Hibernate 4.3 Introduction Tutorial

This entry is part 2 of 13 in the series Hibernate Tutorial

An introduction to Hibernate 4

In this article I will show you how can you use Hibernate 4,  along with a simple example application available to try out what you read about.

What is Hibernate and why should I care?

Hibernate was created to leverage the connection between Java applications and relational databases because it is hard to map back and forth between a database table and a Java object.

And because Hibernate does this, it reduces development time which is consumed by JDBC query-execution and data mapping.

Getting Hibernate

To get the latest version of Hibernate, just visit this site. For this article I will use the version 4.3.10.Final.

If you download and extract the package you can see some sub-folders in the lib folder. Everything under required is required for any project using Hibernate. The other folders contain libraries for special cases. For example under jpa you find the library providing the JPA entity manager support.

Alternatively you can set up a Maven project and add Hibernate as a dependency. In this case you do not need to take care about the other required dependencies of Hibernate, which come along in the required package with the bundle-download. Using Maven is more simple and straightforward so I will use Maven as dependency management.

A simple example

In the simple example I will create a Java application which stores information about books in the database. The database will be an H2 memory database for the sake of simplicity.

Dependencies are managed with Maven and the output is an executable JAR with all dependencies.

The entity

The entity I will store in the database is the following:

The no-argument constructor is a requirement for all persistent classes because Hibernate creates the object instances per reflection. In this case this constructor is private to prevent creation of books without information.

The dependencies

To get the app running, we need two dependencies in the project: Hibernate and H2. To do this, add the following to the pom.xml:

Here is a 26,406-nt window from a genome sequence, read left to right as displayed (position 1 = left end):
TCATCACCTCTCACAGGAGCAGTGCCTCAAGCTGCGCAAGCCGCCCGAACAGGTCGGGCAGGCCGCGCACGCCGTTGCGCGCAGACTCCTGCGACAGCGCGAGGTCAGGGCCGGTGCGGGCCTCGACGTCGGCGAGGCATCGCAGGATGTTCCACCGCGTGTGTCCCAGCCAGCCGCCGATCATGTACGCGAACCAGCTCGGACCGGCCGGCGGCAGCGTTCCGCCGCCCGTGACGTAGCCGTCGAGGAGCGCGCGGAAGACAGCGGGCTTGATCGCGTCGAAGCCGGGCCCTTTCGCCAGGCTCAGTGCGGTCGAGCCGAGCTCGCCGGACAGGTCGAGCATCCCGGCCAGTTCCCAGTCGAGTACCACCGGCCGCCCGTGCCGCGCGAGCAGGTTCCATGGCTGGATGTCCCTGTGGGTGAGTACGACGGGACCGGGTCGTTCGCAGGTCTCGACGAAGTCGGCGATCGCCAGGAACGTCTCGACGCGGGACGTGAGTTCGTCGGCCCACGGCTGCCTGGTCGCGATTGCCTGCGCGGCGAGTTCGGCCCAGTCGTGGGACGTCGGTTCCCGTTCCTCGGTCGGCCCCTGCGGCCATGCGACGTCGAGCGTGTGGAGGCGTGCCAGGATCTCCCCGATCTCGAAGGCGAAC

Now we are ready to continue on.

Configuring Hibernate

Hibernate needs some configuration to get started. This you need to include in the hibernate.cfg.xml file. It is plain old XML. It contains the database connection properties and the entity mapping files inclusive location.

The entity mapping

To map the right fields to the right column in the database, Hibernate requires a mapping file for the entities. These are located in the .hbm.xml files which start with the entity’s name. In this example Book.hbm.xml.

The main method

To use the application with Hibernate we still need an entry point — and in Java this is the main method. To start, we need some configuration, like creating a session with a session factory… So let’s look at the code how it goes:

 

After running the application the console should have some log messages and the one book added to the database:
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Conclusion

Hibernate gives a nice feature to leverage mapping between Java objects and relational databases. Naturally this sample application does not show the full power of Hibernate: for better user experience you could add a user interface to create and list books in the application.

In a later article I will show how to get rid of the XML configuration (called by some developers as the “XML-Hell”) and use annotations instead. So stay tuned.

You can find and download the sources of the application here.

Series Navigation<< Hibernate Framework BasicHibernate 4 annotations Configuration >>

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